Army Day in Iraq
Observed in Iraq every year as a public holiday on January 6th, Iraqi Army Day is a day that commemorates the activation of the Army of Iraq on this date in 1921. The Iraqi Army was created in the image of the British Army, which was in control of the country at that time.
Over the years since it was created, the Iraqi Army was involved in six Coup d’etats just between 1936 and 1941 alone, and they played a crucial role in the development of the state of Iraq. This is a day that not only celebrates the army of Iraq but also encourages people to sign up and join it.
The History Of Army Day In Iraq
When the Ottoman Empire collapsed following the end of World War I, Mesopotamia (now known as Iraq in modern times) was administered by the British government. The British had quite a job on their hands, however, as they had to deal with different ethnic and religious groups — many of whom were unhappy for being under the control of Great Britain.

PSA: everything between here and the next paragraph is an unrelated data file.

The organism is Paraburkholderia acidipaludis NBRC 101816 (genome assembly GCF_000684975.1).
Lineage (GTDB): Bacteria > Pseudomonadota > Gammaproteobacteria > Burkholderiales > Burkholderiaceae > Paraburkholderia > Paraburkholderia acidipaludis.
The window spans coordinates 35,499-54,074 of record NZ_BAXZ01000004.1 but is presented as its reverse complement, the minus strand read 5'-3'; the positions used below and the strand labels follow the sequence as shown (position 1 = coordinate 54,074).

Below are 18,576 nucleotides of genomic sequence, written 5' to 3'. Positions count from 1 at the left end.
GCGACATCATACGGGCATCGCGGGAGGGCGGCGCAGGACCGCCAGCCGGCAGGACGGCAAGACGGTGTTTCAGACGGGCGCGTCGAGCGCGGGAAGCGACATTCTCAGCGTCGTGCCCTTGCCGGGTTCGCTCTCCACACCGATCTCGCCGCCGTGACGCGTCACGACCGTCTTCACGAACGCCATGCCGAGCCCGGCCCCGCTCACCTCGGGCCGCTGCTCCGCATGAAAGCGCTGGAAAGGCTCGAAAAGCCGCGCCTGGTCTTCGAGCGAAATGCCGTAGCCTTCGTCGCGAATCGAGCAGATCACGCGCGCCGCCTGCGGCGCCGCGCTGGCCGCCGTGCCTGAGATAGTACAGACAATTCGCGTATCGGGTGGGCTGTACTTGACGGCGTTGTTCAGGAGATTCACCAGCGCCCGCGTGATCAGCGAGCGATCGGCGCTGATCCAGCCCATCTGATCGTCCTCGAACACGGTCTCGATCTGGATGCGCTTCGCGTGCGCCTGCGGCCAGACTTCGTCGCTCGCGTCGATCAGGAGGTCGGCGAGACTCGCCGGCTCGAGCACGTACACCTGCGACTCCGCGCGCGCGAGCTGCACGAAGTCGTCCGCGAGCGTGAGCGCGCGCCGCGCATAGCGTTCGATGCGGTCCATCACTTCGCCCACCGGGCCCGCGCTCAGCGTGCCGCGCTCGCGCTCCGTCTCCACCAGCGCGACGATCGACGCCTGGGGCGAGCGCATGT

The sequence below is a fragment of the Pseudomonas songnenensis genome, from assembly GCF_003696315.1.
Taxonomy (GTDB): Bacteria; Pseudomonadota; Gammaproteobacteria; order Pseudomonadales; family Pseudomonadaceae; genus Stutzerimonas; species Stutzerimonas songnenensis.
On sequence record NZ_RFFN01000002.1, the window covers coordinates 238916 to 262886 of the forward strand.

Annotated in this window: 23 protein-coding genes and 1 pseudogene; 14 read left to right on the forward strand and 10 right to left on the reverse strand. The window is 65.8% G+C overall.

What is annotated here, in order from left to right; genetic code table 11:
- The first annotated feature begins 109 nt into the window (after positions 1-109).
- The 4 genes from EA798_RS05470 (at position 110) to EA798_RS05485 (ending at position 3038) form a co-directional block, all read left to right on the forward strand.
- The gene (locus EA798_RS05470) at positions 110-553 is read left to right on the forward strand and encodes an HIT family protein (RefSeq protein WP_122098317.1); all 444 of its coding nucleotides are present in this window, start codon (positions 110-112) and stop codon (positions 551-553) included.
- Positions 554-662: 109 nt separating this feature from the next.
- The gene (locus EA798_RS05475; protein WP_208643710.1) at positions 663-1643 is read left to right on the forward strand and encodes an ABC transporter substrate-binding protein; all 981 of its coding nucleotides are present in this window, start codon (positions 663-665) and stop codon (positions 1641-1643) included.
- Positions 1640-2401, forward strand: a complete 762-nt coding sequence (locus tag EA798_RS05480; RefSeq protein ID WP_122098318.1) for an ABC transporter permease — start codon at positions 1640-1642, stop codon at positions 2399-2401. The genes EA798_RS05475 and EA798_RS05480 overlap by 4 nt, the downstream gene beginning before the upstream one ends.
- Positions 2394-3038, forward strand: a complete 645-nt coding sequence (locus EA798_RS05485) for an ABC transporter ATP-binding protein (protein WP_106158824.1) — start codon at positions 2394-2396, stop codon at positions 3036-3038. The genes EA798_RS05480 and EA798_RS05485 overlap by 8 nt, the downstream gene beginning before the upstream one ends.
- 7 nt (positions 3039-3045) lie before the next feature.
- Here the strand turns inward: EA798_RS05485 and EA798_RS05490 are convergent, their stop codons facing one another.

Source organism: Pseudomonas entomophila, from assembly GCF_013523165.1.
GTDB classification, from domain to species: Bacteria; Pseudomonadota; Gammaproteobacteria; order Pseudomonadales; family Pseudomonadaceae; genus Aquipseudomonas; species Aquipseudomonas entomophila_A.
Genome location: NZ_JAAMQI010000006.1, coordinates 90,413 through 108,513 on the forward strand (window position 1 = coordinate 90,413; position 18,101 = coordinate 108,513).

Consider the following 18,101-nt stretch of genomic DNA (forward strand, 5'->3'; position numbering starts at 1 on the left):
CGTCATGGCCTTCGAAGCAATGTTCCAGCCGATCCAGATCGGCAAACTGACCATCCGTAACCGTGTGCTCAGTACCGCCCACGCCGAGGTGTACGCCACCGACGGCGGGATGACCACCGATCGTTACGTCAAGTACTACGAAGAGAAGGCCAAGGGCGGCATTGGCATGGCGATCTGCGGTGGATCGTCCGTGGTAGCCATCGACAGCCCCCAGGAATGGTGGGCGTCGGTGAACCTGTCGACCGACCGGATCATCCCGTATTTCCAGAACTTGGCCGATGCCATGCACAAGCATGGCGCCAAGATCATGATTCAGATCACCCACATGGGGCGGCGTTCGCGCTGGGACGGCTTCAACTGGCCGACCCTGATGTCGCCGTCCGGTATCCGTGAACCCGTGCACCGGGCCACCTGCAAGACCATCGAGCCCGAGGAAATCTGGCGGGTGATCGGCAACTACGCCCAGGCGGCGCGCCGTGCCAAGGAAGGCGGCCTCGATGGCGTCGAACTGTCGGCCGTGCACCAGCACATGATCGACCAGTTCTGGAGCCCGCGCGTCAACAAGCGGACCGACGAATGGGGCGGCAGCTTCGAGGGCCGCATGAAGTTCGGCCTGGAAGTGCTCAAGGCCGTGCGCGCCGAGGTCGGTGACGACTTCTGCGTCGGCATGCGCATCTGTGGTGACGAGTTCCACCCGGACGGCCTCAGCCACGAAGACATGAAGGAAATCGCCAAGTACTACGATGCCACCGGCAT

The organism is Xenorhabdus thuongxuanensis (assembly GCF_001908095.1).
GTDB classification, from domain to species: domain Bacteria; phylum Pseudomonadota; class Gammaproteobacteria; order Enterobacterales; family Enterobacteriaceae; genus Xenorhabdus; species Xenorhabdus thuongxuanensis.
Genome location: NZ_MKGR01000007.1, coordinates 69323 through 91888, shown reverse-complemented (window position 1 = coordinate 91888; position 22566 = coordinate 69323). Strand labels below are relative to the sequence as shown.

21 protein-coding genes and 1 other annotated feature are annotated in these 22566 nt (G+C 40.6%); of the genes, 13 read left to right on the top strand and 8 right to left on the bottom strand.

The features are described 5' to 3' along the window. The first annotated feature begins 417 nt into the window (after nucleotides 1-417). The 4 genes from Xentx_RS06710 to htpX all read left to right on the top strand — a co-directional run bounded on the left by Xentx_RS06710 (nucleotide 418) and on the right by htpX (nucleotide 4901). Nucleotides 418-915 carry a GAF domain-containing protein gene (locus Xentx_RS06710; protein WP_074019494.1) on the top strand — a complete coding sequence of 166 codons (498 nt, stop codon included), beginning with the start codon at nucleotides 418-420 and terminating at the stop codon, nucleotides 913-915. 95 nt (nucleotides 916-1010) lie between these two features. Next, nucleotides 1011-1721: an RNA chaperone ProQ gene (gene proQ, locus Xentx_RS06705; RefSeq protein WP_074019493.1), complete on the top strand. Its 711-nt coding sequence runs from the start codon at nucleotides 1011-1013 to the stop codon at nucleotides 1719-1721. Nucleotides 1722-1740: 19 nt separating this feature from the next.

In 1920, an uprising began in Iraq and Great Britain was forced to commit troops to contain it. The British deployed over 100,000 British and Indian troops to the country between 1920 and 1922. They were able to put down the uprising but it cost them many British lives and over £40 million.
Since Great Britain was already in a financial bind following WWI, they felt that they couldn’t afford any more extensive campaigns in Iraq, so they decided to create the Iraqi military and base it off on the model of Great Britain’s army. This occurred in January of 1921.
Observing Army Day In Iraq
This holiday is mainly observed in the ranks of the Iraqi Army, but it’s also used as a recruiting tool to show the public the importance of maintaining the army’s budget. It’s also a day off for the general public, and many schools, businesses, and government agencies are closed.